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When a transaction is broadcasted to the network, the transaction string contains the little-endian of SHA256(SHA256(X)) where X is the transaction string of input transaction.

Now, since SHA is irreversible, miners will not be able to get the full transaction string (X). So, how do miners verify the authencity of the input? How do they know that the mentioned input transaction actually had 'n' outputs? I am looking to understand the alogirthm behind this.

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No, that is not how transactions work.

First of all, transactions are not strings but rather blobs of binary data.

Secondly, the transaction hash that is included in the inputs of a transaction is not an encoding of the previous transaction but rather an identifier. Since sha256d is a secure hash (meaning that there will be a unique hash for basically all inputs), each sha256d hash uniquely identifies the transaction which it is the hash of. This is why transaction hashes are referred to as transaction ids (txids). A node, when it indexes the blockchain, can store in its database the transaction id as a key and the transaction itself as the value. This means that once the node needs the previous transaction for an input, it can easily use the given txid to lookup the transaction in its database and pull the necessary data.

  • Hi Andrew, agreed that transactions are blobs of binary data. My question is how does anyone identify the content from its hash. You mentioned that transaction and the corresponding hash (txnid) are stored in a database. Where is this database? How do I access it? Who puts the mapping data in this db and as a part of what operation? My source of transaction knowledge is royalforkblog.github.io/2014/11/20/txn-demo. Please point me to the correct source if this link doesn't seem to be talking sense. – anurag srivastava Jun 16 '17 at 6:56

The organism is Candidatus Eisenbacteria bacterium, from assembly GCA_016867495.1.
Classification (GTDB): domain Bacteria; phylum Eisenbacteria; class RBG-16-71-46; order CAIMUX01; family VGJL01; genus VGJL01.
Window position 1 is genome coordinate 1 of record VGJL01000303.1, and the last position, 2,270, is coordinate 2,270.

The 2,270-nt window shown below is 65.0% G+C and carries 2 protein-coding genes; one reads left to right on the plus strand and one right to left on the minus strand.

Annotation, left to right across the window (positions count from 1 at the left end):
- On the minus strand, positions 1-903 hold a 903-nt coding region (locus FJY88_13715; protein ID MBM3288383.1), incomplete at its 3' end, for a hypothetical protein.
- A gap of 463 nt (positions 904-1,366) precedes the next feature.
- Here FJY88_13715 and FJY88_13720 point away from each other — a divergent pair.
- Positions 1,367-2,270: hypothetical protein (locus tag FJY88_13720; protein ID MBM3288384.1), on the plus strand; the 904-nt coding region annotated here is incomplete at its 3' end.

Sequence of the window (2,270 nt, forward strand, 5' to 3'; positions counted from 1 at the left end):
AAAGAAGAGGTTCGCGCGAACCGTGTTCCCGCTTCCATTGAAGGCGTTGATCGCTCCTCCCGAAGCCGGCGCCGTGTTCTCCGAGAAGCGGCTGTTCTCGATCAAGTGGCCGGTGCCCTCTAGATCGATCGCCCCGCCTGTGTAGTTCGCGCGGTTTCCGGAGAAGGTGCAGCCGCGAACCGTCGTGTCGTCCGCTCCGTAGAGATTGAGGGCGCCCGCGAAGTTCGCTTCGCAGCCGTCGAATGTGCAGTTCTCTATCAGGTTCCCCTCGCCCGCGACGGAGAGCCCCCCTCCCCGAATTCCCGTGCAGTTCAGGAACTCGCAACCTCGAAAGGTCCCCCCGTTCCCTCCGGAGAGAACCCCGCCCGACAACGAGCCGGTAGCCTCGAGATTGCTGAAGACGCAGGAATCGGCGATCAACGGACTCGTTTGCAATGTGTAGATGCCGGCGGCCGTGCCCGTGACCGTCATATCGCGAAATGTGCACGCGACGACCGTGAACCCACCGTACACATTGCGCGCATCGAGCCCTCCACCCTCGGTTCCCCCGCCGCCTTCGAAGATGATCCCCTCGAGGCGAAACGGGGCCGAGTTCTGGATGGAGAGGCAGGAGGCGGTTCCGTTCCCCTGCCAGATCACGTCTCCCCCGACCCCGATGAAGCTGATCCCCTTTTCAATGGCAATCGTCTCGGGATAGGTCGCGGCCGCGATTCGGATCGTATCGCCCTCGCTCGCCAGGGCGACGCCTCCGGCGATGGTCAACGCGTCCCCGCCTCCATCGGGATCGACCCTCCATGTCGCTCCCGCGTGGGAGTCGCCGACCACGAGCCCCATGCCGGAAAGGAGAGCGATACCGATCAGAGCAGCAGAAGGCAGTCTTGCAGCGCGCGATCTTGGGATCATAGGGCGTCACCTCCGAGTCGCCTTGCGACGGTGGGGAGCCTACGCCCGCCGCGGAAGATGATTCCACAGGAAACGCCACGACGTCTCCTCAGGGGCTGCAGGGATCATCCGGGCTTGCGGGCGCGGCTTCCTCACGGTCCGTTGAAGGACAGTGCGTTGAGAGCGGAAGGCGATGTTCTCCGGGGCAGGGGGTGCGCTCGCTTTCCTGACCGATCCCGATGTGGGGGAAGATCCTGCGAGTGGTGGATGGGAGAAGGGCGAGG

• The db is implementation specific. Ideally, when you implement a full node, you also use a db to keep track of where data is stored in the blockchain itself. For example, Bitcoin Core creates a database where the outpoint (concatenation of txid and output index) is the key and the value is the output (output value and scriptPubKey). But this varies across implementations. Core used to do use the txid as the key and the transaction as the value. The naive way to lookup the previous transaction is to walk through the entire blockchain and calculate each txid until you find one that matches. – Andrew Chow Jun 16 '17 at 7:02

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